Day 8

The King’s People

from the The Kingdom of God reading plan


Hosea 2:23, Romans 8:12-17, Ephesians 1:3-14, Ephesians 2:8-22, Revelation 1:4-6, Revelation 5:1-10

BY Melanie Rainer

People from every nation will share in Jesus’s kingdom inheritance and mission. 


For Lent this year, my daughters and I set a goal to read an entire storybook Bible together. Each night, we curled up on the couch, and my husband or I read a chapter or two to them. I love watching them see how all the stories fit together, telling one story that is also our story. Abraham had no family, but God made him one. That family became a people, who God called His own. They had no land, but God promised them one. They had no king, so God gave them one. And on and on the story goes, of disparate people bound together by the love of their good God. Now all believers are the heirs of all those promises, which Jesus fulfilled and will fulfill completely, for all time, when He returns to reign as King. 

Today’s readings come from throughout Scripture, the Old Testament and the New, from Paul’s letters to John’s final Revelation. And they tell the whole story, tying up loose ends, asides, and confusing metaphors: the story of God’s people, Jews and Gentiles, and the redemption accomplished on the cross by Jesus, unifying them forever. Here, in Revelation 1, we see the sweeping scope of Scripture in two verses:

To him who loves us and has set us free from our sins by his blood, 
and made us a kingdom, priests to his God and Father—
to him be glory and dominion forever and ever. Amen (Revelation 1:5–6).

From the beginning in Genesis, God loved us. The book of Hosea reminds us of the plan He always had, to call a people who were not a people His own (Hosea 2:23). Peter later uses this same language: “Once you were not a people, but now you are God’s people” (1Peter 2:10). 

In Romans and Ephesians, Paul paints a picture of the unity of Christ’s followers: the diverse, vast, deep, wide, and encompassing body of people who are loved by God. He calls us words like “children,” “heirs” and “co-heirs,” “sons,” “fellow citizens” and “priests” to describe the Jews and Gentiles unified through Jesus into one family, one inheritance of glory (Romans 8). 

The unity is hard-won, however, and incomplete until the day Jesus returns. The body of Christ is fractured, as it has been since Paul and Peter argued with other believers at the Jerusalem Council over how Gentile believers were to behave now that they had become followers of Jesus (Acts 15). 

Church history is replete with examples of church councils and conflicts, denominational splits and debates. We hole up with our theological tribes and shoot arrows at each other from our keyboards, forgetting that Scripture is the story of God calling us together into His kingdom—and that our job isn’t to win the fight, but to pursue the peace that Jesus won for us on the cross. 

When we read Revelation 5, God reminds us that our future home is not full of people who look, think, act, read, or believe exactly how we do. In fact, Jesus secured the opposite by His blood: a beautiful, diverse kingdom from every tribe, language, people, and nation, unified forever by the God who loves them all as His own (Revelation 7:9–10).

Post Comments (32)

32 thoughts on "The King’s People"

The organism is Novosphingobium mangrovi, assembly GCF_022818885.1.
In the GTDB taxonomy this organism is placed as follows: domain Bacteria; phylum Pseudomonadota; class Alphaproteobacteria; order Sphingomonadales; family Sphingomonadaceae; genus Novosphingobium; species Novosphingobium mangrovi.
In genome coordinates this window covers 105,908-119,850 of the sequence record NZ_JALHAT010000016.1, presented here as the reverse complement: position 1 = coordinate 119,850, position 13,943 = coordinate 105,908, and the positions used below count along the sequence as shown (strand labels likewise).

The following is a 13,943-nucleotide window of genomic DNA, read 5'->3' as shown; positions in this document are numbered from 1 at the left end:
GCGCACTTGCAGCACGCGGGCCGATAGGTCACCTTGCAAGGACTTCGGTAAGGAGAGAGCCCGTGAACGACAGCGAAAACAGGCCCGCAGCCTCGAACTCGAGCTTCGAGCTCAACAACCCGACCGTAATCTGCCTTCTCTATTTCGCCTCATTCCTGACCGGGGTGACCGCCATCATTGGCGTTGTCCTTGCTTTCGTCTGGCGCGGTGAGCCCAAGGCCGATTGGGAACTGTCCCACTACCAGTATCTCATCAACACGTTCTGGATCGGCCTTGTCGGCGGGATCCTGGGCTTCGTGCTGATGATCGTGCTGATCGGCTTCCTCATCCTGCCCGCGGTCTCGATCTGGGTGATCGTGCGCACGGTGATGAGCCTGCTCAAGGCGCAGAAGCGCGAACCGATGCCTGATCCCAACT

1. Mercy says:

    Hallelujah.
    All glory be to Jesus who died to purchase people for God by his blood, from every tribe, language, and nation. He is worthy of all praise. Let all that have breath praise the Lord. Let us walk wisely after the Spirit and live worthily of His sacrifice, in words, deeds, and attitude.

    Sarah, praying for your focus in your last week of college. You are almost done. Don’t be sad, another exciting chapter is waiting ahead. Let the joy of the Lord be your strength to finish strong!
    Melody Bates, praying for your family and your aunt’s family. May strength and hope be poured out.

  2. Jennifer Anapol says:

    I want to always love and live like I am God’s daughter.❤️

  3. Jennifer Anapol says:

    I pray that I would live in a place of peace with my fellow brothers and sisters in Christ. I pray we would be United in Christ.

  4. Melody Bates says:

    The Kingdom of Heavon and being with God, as believers, is our future. I myself look forward to that day when there will be no more pain, sorrow or death.

    Right now our family is preparing to say goodbye to a beloved aunt. She told her husband yesterday that she was ready to be with Jesus. While we are all selfishly grieving what we are losing, I cannot help but to rejoice in what she will be receiving.

  5. Sarah D. says:

    Hi all, if you could please pray for me this week. It’s my last week of college and finals, and I’ve already cried multiple times within the last week. I have so much to do in schoolwork, plus all the emotions of graduating is really hard. I’m going to miss my school so much. Please pray for strength, that I would do well in my tests/lab report/finals, finish strong, and trust God with my future. Love you all.

  6. Bailey Wilson says:

    Lord I pray that we would seek unity in those who have hurt us. Life can get so lonely Lord when we harbor unforgiveness in our hearts, making a home for grudges and bitterness. Tear down the stone walls in our hearts that are festering with these things and flood us with love. Help us, Holy Spirit, to forgive those who hurt us. Give us a warm heart that seeks unity, even when it’s scary and unknown Jesus.

  7. Emily McGrath says:

    Amen! ❤️❤️

  8. Makenzie Benish says:

    Loved this day. I really appreciate the non-denominational aspect of SRT. it’s so refreshing since I live in the Bible Belt.

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